It turns out that there is a real life Velayudhan (Vijay) – although he’s definitely not a hero. Vel is an accident prone milk man who causes total havoc in his local village. However his heart is in the right place and he is devoted to his equally scatty sister Kaveri (Saranya Mohan). Vel in turn is adored by his cousin Vaidehi (Hansika Motwani) who is determined that he won’t escape her plans for marriage. Vel’s happy go lucky nature and habit of helping people stands him in good stead as he manages to foil a number of terrorist attacks in Chennai by pure chance. In the course of one such attack he is befriended by Speedu (Santhanam) who is a petty thief and hangs around Vel in the hope of stealing his money. When Vel ‘borrows’ a costume from a jewellery exhibition and chases a gang of thieves on horseback his picture makes it onto the local media and it becomes the iconic image of Velayudhan for the public.

In true super hero style he is adopted as their saviour by the locals and they call for him whenever there is a problem. Vel initially doesn’t want to have anything to do with ’Velayudhan – crime fighter’ but eventually events conspire to make him take the on the role. The chief minister is backing the terrorists and they have an intricate and rather unlikely plot to cause a major disaster involving a train and a chemical plant. Velayudhan has to save the day, which of course he does with plenty of style and panache. There is even a Salman Khanesque moment where Vijay loses his shirt during one of the fight scenes which was appreciated by the audience!

Velayudhan switches between the serious theme of terrorism, over the top action and comedy but somehow it manages to make it all work. The scenes with Bharathi and the various criminal activities she uncovers are powerful and even moving so that once or twice the switch back to comedy with Vel feels a little jarring. However both Vijay and Genelia are excellent and their scenes together as Bharathi tries to convince Vel to take up the super hero role are the best in the film. The action scenes with Vijay are well choreographed if somewhat fantastical but I have to admit I prefer the action with Bharathi in the beginning as she tried to escape the criminal gang. This is more realistic and throughout Genelia does a good job with her action scenes. It’s always good to have a heroine who does more than shriek when there is trouble, and Bharathi is daring and brave even if not particularly good at spotting potential danger.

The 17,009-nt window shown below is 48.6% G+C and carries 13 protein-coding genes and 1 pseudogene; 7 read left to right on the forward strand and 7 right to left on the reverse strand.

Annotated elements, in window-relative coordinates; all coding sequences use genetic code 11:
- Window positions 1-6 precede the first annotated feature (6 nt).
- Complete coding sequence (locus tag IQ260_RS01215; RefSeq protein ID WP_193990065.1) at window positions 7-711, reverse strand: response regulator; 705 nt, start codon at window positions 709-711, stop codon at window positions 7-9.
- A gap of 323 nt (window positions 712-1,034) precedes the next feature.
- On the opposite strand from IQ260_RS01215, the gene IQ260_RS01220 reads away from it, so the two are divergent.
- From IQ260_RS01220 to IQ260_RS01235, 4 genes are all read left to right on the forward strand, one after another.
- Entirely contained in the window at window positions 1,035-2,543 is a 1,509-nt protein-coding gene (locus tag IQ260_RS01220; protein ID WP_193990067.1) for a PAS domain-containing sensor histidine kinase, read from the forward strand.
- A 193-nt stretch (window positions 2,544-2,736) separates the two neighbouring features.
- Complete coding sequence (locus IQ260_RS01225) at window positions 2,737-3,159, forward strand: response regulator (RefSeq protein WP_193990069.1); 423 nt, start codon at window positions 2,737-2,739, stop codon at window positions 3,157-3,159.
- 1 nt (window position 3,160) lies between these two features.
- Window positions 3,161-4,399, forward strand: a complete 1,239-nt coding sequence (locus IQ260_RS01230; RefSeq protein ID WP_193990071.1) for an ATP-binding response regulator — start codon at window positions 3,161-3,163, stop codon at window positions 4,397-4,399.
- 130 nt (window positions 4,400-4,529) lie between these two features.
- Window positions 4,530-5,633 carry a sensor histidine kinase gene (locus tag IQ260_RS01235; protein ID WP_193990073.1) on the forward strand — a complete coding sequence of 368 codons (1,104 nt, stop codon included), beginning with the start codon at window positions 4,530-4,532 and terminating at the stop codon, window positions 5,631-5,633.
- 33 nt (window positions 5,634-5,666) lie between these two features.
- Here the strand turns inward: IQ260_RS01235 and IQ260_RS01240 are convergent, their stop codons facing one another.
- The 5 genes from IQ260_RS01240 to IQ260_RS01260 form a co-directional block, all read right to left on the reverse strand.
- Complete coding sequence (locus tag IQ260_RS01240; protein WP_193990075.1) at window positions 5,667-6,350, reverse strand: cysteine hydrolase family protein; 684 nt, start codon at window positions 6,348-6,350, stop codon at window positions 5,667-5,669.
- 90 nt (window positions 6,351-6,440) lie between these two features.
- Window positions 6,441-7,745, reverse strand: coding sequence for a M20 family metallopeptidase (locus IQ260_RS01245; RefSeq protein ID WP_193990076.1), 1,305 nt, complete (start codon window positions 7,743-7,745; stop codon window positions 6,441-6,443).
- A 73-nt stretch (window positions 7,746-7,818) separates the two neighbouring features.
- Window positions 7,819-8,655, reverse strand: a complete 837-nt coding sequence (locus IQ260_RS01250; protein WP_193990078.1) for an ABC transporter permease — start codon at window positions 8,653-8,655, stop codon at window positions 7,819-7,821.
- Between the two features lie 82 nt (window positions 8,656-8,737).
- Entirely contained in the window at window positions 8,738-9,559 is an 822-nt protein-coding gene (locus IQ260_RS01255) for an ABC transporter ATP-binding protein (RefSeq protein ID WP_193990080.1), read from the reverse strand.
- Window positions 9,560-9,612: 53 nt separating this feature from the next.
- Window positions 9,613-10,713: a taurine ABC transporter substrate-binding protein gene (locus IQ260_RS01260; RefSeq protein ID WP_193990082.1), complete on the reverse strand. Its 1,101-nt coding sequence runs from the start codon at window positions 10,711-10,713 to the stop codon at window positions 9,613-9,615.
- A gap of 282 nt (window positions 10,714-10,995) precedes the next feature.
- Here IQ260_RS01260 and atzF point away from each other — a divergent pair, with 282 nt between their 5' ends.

Although some of the comedy comes from Vel, his sister and his cousin, Santhanam as the opportunistic Speed is the main focus for the laughs and he does a fantastic job yet again. I found him funny just from his expressions alone since I couldn’t understand most of the dialogue and in general the physical comedy worked well.  R. Pandiaraajan has a small comedic role as the police inspector and M. S. Bhaskar, the other comedy stalwart pops up in the village scenes giving plenty of laughs to balance out the action. Although sometimes the action is pretty funny too.

Saranya seems good as Vel’s sister but she doesn’t have a large role to play and without understanding the dialogue I missed a lot of the interaction between brother and sister. Hansika thankfully doesn’t get much screen time either. So far I haven’t liked her in any film, and although I was willing to give her another go, she really doesn’t impress here at all. In particular she cannot dance at all and manages to make Genelia look  amazing by comparison. She is stilted and looks awkward in most of her scenes, although there are a few moments towards the end where she does manage to show a little more life. I don’t think the wardrobe team like her much either as she has some very odd outfits in the songs too.